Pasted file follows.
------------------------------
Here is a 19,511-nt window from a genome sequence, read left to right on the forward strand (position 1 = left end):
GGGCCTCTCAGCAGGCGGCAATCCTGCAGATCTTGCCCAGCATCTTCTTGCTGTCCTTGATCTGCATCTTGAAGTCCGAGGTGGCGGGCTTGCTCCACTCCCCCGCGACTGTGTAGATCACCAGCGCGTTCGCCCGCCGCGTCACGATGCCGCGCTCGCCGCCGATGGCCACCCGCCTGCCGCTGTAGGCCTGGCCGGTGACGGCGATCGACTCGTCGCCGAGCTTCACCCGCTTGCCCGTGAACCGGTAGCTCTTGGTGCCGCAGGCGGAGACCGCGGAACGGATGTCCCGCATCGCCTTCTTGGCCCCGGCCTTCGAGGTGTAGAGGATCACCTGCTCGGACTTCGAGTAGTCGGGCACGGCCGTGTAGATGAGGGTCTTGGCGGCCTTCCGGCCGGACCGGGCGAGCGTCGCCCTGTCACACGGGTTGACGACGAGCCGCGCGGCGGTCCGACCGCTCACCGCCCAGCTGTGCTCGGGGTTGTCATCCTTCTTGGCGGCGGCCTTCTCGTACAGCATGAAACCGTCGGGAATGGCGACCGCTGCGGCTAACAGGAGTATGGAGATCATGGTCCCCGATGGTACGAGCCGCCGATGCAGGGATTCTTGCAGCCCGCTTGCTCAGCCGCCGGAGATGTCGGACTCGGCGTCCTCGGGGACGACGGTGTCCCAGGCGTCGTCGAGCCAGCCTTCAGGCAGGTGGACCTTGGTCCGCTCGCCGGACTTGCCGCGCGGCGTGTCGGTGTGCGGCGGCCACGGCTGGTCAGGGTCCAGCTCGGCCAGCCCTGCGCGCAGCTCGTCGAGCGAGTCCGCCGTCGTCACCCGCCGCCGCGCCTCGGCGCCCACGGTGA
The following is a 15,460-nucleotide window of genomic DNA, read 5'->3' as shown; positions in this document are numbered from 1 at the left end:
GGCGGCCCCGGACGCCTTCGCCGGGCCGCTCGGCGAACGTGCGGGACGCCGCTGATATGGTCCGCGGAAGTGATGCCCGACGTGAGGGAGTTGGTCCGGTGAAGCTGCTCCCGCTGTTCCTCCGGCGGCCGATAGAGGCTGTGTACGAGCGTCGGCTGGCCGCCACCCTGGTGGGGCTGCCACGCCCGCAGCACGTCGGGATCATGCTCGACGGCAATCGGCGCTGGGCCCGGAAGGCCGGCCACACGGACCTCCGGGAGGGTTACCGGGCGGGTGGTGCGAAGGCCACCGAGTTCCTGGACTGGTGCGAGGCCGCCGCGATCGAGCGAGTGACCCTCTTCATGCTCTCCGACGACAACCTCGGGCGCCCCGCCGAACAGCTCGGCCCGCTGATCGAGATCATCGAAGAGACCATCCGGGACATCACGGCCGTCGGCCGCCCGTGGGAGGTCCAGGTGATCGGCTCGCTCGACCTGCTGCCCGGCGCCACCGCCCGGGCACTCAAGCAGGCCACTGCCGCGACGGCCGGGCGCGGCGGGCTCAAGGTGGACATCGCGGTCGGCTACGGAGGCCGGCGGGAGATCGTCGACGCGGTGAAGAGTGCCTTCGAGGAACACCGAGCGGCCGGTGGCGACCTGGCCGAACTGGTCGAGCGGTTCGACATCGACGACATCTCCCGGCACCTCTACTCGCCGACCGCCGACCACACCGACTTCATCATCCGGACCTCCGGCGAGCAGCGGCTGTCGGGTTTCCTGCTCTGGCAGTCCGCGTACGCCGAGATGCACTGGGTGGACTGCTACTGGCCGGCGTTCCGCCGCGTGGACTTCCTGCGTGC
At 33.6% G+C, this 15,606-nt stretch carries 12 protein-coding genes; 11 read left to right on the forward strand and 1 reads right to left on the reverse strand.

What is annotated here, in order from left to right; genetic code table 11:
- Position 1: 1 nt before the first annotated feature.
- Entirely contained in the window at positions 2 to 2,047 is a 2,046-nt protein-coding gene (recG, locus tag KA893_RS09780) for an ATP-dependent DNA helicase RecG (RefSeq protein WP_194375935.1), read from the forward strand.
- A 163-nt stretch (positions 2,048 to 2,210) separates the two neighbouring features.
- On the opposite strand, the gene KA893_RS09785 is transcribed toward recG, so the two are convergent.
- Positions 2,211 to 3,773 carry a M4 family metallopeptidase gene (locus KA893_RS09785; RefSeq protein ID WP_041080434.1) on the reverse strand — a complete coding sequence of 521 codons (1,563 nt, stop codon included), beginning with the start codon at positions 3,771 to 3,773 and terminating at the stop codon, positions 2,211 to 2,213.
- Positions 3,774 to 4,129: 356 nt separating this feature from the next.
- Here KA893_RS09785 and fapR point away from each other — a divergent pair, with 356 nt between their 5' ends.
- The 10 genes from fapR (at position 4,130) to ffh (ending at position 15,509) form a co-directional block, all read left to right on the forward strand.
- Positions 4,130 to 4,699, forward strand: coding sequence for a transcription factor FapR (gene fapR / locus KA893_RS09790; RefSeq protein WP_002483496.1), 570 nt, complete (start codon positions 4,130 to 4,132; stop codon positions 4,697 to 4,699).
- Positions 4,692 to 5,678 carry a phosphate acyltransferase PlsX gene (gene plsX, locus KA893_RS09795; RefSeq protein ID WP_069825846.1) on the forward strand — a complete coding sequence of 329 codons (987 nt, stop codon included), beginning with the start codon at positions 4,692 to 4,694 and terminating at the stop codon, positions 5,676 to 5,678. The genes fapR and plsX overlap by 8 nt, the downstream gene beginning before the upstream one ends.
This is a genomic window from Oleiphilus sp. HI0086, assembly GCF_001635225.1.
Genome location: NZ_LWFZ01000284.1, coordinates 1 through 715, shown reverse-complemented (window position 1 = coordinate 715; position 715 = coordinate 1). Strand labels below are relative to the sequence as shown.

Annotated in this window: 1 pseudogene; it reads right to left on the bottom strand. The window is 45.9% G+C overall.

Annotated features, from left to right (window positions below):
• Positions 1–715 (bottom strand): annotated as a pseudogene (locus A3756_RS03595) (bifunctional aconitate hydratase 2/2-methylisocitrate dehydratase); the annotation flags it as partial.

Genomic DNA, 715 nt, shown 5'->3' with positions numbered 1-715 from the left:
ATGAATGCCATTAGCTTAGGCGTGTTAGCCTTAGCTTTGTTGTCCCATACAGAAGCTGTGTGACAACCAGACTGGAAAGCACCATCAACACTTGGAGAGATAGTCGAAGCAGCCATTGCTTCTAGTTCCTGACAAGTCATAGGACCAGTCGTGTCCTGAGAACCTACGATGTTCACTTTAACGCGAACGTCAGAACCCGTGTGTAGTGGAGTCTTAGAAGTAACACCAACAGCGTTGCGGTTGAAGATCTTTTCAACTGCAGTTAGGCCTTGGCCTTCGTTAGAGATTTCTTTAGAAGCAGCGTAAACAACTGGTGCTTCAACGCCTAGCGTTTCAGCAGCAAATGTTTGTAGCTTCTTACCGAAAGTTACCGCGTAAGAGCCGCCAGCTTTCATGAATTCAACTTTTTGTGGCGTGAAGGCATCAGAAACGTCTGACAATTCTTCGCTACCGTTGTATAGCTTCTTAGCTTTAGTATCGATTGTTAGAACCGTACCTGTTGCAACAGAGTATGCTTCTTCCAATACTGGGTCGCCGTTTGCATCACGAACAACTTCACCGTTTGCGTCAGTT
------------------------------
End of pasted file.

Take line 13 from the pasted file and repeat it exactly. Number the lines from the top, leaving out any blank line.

- Here KA893_RS09785 and fapR point away from each other — a divergent pair, with 356 nt between their 5' ends.